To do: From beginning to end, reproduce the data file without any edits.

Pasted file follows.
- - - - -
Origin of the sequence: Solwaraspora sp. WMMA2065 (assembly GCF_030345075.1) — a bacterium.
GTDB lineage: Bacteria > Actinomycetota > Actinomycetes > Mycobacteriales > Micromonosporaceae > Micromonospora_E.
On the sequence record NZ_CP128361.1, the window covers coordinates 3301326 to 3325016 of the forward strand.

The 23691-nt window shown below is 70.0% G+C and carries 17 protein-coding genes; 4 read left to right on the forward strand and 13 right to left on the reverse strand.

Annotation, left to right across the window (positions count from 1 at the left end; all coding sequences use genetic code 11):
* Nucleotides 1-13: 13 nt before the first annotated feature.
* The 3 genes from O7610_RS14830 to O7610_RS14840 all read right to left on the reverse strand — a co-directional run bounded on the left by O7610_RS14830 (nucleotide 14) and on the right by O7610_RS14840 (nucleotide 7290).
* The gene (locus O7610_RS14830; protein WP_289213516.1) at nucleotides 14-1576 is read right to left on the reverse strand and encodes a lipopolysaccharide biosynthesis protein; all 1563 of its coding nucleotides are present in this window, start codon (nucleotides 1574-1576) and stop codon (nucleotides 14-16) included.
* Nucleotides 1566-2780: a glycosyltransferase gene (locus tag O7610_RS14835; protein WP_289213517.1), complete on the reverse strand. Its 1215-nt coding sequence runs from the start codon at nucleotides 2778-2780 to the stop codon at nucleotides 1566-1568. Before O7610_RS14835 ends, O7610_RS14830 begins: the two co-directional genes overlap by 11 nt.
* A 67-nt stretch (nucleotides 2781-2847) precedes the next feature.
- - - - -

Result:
Origin of the sequence: Solwaraspora sp. WMMA2065 (assembly GCF_030345075.1) — a bacterium.
GTDB lineage: Bacteria > Actinomycetota > Actinomycetes > Mycobacteriales > Micromonosporaceae > Micromonospora_E.
On the sequence record NZ_CP128361.1, the window covers coordinates 3301326 to 3325016 of the forward strand.

The 23691-nt window shown below is 70.0% G+C and carries 17 protein-coding genes; 4 read left to right on the forward strand and 13 right to left on the reverse strand.

Annotation, left to right across the window (positions count from 1 at the left end; all coding sequences use genetic code 11):
* Nucleotides 1-13: 13 nt before the first annotated feature.
* The 3 genes from O7610_RS14830 to O7610_RS14840 all read right to left on the reverse strand — a co-directional run bounded on the left by O7610_RS14830 (nucleotide 14) and on the right by O7610_RS14840 (nucleotide 7290).
* The gene (locus O7610_RS14830; protein WP_289213516.1) at nucleotides 14-1576 is read right to left on the reverse strand and encodes a lipopolysaccharide biosynthesis protein; all 1563 of its coding nucleotides are present in this window, start codon (nucleotides 1574-1576) and stop codon (nucleotides 14-16) included.
* Nucleotides 1566-2780: a glycosyltransferase gene (locus tag O7610_RS14835; protein WP_289213517.1), complete on the reverse strand. Its 1215-nt coding sequence runs from the start codon at nucleotides 2778-2780 to the stop codon at nucleotides 1566-1568. Before O7610_RS14835 ends, O7610_RS14830 begins: the two co-directional genes overlap by 11 nt.
* A 67-nt stretch (nucleotides 2781-2847) precedes the next feature.